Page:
Cognitive, Affective, & Behavioral Neuroscience

, Volume 14, Issue 3, pp 951–969 | Cite as

Feeling happy enhances early spatial encoding of peripheral information automatically: electrophysiological time-course and neural sources

  • Naomi Vanlessen
  • Valentina Rossi
  • Rudi De Raedt
  • Gilles Pourtois


Previous research has shown that positive mood may broaden attention, although it remains unclear whether this effect has a perceptual or a postperceptual locus. In this study, we addressed this question using high-density event-related potential methods. We randomly assigned participants to a positive or a neutral mood condition. Then they performed a demanding oddball task at fixation (primary task ensuring fixation) and a localization task of peripheral stimuli shown at three positions in the upper visual field (secondary task) concurrently. While positive mood did not influence behavioral performance for the primary task, it did facilitate stimulus localization on the secondary task. At the electrophysiological level, we found that the amplitude of the C1 component (reflecting an early retinotopic encoding of the stimulus in V1) was enhanced in the positive, as compared with the neutral, mood group. Importantly, this effect appeared to be largely automatic, because it occurred regardless of the task relevance of the peripheral stimulus and prior to top-down gain control effects seen at the level of the subsequent P1 component. This early effect was also observed irrespective of a change of the target-related P300 component (primary task) by positive mood. These results suggest that positive mood can automatically boost the spatial encoding of peripheral stimuli early on following stimulus onset. This effect can eventually underlie the broadening of spatial attention, which has been associated with this specific mood state.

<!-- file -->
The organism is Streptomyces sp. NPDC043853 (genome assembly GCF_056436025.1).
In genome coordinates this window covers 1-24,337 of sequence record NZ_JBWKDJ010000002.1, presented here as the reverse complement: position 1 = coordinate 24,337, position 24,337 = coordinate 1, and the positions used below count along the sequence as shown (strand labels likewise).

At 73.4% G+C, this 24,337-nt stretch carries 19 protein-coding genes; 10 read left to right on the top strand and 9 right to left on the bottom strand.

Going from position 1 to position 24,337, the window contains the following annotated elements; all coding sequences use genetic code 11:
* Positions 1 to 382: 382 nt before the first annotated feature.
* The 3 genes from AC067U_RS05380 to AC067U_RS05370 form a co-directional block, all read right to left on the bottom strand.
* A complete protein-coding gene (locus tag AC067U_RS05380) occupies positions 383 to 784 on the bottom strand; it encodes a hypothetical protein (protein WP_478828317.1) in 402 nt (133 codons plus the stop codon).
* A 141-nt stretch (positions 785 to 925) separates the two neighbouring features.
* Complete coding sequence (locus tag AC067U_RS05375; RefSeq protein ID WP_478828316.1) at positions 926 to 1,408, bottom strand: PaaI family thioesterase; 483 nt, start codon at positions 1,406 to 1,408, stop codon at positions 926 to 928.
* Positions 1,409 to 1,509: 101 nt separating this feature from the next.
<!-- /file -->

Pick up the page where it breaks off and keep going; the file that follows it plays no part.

Positive emotion Attention ERP C1 V1 P300 



This work is supported by a Concerted Research Action Grant from Ghent University awarded to R.D.R. and G.P. (#BOF10/GOA/014). G.P. is funded by the European Research Council (Starting Grant #200758) and Ghent University (BOF Grant #05Z01708). V.R. is funded by a BOF grant from Ghent University (#BOF13/PDO/095). The authors have no conflict of interest to declare.


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Copyright information

© Psychonomic Society, Inc. 2014

Authors and Affiliations

  • Naomi Vanlessen
    • 1
  • Valentina Rossi
    • 1
  • Rudi De Raedt
    • 1
  • Gilles Pourtois
    • 1
  1. 1.Psychopathology and Affective Neuroscience Laboratory, Department of Experimental Clinical & Health PsychologyGhent UniversityGentBelgium

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